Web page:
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Author Topic: What happens if one of a pair of entangled photons enters a black hole?  (Read 2874 times)

Offline Fluid_thinker

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If you take an entangled pair of photons and send one into a black hole, what happens?

Is all information lost in the black hole?

Would there still be entanglement? If so does that mean that information is still conserved inside the black hole?
« Last Edit: 18/04/2009 12:43:31 by chris »


 

Offline Soul Surfer

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An interesting thought.  This process is in effect the source of the Hawking radiation from the black hole.  a virtual pair of entangled photons forms at the event horizon one falls in and the other escape to be detected.  unfortunately the question cannot be answered experimentally and a definitive answer will only be possible when we fully understand the process of entanglement.  My guess is that the quantum rules will still apply but this may mostly be associated with the fluctuations in the event horizon that originated the pair of photons in the first place.
 

Offline JP

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Is it a question of understanding entanglement or understanding black holes?  Two particle entanglement is about measurements of one particle placing requirements on what you can measure on the other particle, so you should only know your particles are entangled when you compare measurements on the both of them.  If you've tossed a particle into a black hole, you can't meaningfully talk about comparing measurements of the two particles.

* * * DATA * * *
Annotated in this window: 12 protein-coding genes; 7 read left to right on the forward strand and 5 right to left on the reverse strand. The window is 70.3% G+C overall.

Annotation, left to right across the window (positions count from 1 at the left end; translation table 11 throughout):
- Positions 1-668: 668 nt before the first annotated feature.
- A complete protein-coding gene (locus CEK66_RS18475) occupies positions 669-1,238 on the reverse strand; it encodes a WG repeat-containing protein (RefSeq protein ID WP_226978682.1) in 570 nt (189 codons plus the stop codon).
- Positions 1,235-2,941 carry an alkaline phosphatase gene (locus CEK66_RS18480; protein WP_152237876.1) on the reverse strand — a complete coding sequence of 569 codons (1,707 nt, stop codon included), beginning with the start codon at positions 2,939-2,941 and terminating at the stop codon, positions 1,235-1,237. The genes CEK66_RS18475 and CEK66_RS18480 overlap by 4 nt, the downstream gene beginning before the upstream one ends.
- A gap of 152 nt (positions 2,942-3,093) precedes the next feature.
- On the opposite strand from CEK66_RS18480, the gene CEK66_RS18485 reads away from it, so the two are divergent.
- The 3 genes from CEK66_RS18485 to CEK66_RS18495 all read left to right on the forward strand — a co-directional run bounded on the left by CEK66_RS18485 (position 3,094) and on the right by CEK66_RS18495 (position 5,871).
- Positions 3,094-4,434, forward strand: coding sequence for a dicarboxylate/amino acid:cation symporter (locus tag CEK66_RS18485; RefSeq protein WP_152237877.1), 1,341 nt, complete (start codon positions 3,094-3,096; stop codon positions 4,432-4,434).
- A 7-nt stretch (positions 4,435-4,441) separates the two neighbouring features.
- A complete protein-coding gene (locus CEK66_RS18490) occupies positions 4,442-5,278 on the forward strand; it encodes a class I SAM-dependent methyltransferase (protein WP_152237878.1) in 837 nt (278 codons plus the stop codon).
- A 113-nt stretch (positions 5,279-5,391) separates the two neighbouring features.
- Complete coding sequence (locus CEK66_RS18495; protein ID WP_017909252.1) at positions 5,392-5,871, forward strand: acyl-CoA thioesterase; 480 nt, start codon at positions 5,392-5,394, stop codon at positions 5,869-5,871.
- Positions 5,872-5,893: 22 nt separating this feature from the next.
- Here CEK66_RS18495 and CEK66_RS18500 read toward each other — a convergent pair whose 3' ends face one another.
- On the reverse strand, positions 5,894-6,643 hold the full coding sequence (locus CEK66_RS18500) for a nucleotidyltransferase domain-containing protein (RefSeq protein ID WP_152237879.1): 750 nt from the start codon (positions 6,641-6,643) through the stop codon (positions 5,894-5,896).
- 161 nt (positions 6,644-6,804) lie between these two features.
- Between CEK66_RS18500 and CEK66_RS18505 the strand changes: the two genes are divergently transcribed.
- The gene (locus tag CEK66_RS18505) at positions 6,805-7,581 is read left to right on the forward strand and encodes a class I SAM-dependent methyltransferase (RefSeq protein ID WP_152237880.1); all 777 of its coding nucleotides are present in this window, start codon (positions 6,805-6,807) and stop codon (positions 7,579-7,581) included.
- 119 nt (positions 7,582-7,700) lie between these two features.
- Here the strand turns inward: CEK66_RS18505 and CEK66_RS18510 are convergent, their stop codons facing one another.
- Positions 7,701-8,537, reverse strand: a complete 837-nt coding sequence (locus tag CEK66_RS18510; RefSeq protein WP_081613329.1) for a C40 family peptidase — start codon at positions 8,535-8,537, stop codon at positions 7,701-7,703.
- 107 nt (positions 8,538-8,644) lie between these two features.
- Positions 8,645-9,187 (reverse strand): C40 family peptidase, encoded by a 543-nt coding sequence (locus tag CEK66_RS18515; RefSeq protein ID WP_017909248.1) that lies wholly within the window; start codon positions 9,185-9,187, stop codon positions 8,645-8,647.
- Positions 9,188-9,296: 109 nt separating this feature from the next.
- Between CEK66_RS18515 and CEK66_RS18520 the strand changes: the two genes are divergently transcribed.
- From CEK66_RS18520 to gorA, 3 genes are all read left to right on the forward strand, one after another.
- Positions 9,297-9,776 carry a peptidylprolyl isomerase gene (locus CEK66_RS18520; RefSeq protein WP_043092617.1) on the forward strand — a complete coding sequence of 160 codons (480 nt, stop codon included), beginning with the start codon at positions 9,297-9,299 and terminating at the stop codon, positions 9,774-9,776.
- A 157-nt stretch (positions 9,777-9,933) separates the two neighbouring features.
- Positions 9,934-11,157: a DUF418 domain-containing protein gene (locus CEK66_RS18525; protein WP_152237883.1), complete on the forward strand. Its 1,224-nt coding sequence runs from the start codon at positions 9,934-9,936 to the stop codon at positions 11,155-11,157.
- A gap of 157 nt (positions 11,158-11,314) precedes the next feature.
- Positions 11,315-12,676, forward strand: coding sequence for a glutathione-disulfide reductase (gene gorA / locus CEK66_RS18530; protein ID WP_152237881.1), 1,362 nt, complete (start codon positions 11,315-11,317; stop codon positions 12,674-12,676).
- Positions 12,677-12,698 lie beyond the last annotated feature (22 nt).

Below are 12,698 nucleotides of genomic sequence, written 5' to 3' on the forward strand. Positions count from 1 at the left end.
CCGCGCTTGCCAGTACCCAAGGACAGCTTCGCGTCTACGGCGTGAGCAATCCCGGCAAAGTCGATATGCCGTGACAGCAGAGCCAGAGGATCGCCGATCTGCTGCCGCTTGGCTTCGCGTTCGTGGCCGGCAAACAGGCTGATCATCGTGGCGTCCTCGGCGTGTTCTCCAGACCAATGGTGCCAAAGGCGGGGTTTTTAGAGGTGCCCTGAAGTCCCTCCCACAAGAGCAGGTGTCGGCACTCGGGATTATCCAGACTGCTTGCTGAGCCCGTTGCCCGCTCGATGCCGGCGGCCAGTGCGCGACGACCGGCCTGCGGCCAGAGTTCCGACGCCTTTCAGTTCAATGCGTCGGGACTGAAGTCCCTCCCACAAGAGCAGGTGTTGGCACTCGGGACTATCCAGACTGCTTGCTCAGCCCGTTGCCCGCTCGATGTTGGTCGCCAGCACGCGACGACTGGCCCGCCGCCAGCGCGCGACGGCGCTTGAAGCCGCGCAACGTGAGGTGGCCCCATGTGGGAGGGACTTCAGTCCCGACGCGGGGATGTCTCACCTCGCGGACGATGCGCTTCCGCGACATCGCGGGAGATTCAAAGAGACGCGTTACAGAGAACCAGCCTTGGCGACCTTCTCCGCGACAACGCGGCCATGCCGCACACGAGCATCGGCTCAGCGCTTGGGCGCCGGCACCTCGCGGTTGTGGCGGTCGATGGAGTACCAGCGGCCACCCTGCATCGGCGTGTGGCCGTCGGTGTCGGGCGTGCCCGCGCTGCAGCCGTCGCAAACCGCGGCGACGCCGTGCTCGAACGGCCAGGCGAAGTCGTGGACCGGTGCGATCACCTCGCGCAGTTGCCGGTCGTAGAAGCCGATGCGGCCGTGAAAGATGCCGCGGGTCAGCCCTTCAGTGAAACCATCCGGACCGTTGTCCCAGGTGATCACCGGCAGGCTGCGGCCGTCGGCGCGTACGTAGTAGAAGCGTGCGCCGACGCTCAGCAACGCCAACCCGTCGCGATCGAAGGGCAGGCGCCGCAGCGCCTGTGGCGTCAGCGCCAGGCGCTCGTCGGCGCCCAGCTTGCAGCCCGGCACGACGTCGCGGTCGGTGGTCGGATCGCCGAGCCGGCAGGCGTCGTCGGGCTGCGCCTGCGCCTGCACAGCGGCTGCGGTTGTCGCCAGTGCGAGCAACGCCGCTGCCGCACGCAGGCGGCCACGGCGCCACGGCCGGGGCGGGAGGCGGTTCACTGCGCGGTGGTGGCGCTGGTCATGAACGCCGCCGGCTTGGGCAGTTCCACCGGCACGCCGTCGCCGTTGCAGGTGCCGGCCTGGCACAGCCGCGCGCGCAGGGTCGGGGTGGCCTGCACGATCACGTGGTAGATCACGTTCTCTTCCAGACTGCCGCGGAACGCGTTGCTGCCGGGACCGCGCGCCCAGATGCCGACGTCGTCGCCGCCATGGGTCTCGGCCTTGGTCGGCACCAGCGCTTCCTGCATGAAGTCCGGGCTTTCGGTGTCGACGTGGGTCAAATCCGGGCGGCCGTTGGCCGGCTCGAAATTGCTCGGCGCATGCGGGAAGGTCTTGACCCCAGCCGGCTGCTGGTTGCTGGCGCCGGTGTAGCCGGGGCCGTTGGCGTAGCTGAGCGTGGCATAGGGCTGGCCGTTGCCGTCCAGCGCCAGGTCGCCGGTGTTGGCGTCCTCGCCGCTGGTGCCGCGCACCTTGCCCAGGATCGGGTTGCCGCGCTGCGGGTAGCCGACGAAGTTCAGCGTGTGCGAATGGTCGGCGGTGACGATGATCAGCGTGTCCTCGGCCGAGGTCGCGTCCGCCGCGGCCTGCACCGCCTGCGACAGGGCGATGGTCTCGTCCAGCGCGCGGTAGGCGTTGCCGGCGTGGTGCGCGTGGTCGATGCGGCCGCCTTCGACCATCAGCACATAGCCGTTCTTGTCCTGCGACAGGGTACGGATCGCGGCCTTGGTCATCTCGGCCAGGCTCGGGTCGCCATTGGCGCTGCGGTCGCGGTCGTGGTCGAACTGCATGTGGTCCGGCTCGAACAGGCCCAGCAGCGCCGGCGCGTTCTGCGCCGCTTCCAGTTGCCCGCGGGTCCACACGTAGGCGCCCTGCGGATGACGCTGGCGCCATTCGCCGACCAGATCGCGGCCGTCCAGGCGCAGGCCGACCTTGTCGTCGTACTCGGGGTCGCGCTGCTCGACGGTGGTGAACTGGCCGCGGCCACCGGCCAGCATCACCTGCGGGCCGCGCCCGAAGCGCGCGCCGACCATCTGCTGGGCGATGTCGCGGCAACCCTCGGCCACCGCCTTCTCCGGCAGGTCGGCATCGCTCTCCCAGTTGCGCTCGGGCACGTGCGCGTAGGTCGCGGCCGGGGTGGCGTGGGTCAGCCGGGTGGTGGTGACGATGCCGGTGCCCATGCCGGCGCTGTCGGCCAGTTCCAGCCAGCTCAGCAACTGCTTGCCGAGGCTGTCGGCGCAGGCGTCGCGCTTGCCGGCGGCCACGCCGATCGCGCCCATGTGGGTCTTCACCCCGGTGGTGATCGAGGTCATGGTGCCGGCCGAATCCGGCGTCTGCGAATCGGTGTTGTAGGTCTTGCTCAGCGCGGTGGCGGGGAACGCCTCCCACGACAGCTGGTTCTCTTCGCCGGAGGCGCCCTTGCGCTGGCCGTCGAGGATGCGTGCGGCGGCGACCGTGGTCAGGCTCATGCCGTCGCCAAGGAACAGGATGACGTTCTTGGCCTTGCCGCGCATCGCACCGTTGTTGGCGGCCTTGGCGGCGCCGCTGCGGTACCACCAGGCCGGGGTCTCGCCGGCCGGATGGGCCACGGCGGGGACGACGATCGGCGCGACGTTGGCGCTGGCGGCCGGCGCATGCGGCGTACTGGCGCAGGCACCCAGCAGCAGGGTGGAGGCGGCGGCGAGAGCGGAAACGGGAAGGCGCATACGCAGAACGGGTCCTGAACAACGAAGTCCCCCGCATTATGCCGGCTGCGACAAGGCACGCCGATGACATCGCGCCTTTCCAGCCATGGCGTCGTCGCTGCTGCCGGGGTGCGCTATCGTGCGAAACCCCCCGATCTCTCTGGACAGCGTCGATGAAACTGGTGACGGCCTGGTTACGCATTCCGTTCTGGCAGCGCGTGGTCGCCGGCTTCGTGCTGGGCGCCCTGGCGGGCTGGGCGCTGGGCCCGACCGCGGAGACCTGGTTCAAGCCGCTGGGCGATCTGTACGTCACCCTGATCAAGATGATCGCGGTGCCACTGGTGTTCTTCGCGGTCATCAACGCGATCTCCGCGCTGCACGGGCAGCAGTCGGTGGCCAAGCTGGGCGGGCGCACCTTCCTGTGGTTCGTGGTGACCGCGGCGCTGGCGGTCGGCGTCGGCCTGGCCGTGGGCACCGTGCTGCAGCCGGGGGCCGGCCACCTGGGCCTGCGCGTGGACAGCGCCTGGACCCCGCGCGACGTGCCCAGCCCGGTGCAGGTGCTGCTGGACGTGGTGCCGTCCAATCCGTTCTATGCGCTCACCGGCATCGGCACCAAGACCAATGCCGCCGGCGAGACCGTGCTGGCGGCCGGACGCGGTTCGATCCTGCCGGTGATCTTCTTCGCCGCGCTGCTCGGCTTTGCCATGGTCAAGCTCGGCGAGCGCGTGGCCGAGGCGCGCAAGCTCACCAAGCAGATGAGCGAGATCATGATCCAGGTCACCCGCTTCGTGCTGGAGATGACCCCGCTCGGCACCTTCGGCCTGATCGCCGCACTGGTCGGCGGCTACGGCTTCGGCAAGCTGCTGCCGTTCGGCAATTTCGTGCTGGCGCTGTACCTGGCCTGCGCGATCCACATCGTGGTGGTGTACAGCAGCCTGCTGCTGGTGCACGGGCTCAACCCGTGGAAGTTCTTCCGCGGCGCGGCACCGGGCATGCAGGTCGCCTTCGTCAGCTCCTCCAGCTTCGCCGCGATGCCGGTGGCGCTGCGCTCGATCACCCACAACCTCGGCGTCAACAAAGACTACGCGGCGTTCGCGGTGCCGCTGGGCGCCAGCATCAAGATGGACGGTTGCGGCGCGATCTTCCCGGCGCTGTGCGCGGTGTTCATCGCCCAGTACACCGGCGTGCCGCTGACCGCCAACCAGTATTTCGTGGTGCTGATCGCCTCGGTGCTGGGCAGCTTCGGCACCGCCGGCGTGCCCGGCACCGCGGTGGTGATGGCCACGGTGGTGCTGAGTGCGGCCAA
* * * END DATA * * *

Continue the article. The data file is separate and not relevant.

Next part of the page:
The big question (that Hawking and others are working on) is if you can recover that information from the particle that fell in, presumably once the black hole evaporates. 
 

Offline Fluid_thinker

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So it depends if Hawking radiation actually exists.

If it does it exist, does it contain Information?

And is that information conserved information of the Entangled pair?

If it is conserved, does that mean we could know information inside the black hole?
 

Offline Vern

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I wonder if we could even determine whether or not radiation seen coming from a supposed black hole was Hawking radiation. We would expect it to derive from 50% matter and 50% antimatter. However, the antimatter wouldn't survive long in the material universe. I guess we might see an abundance of .510 MeV radiation coming from the matter-antimatter reactions.
 

Offline Soul Surfer

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Hawking radiation from normal (several solar masses or larger)  black holes could only be very cold electromagnetic or theoretically gravitational.  Because all normal particles including neutrinos are far to massive and energetic to be produced.  In fact the temperature of the radiation is well below the temperature of the cosmic microwave background radiation so such holes cannot yet decay in our universe
 

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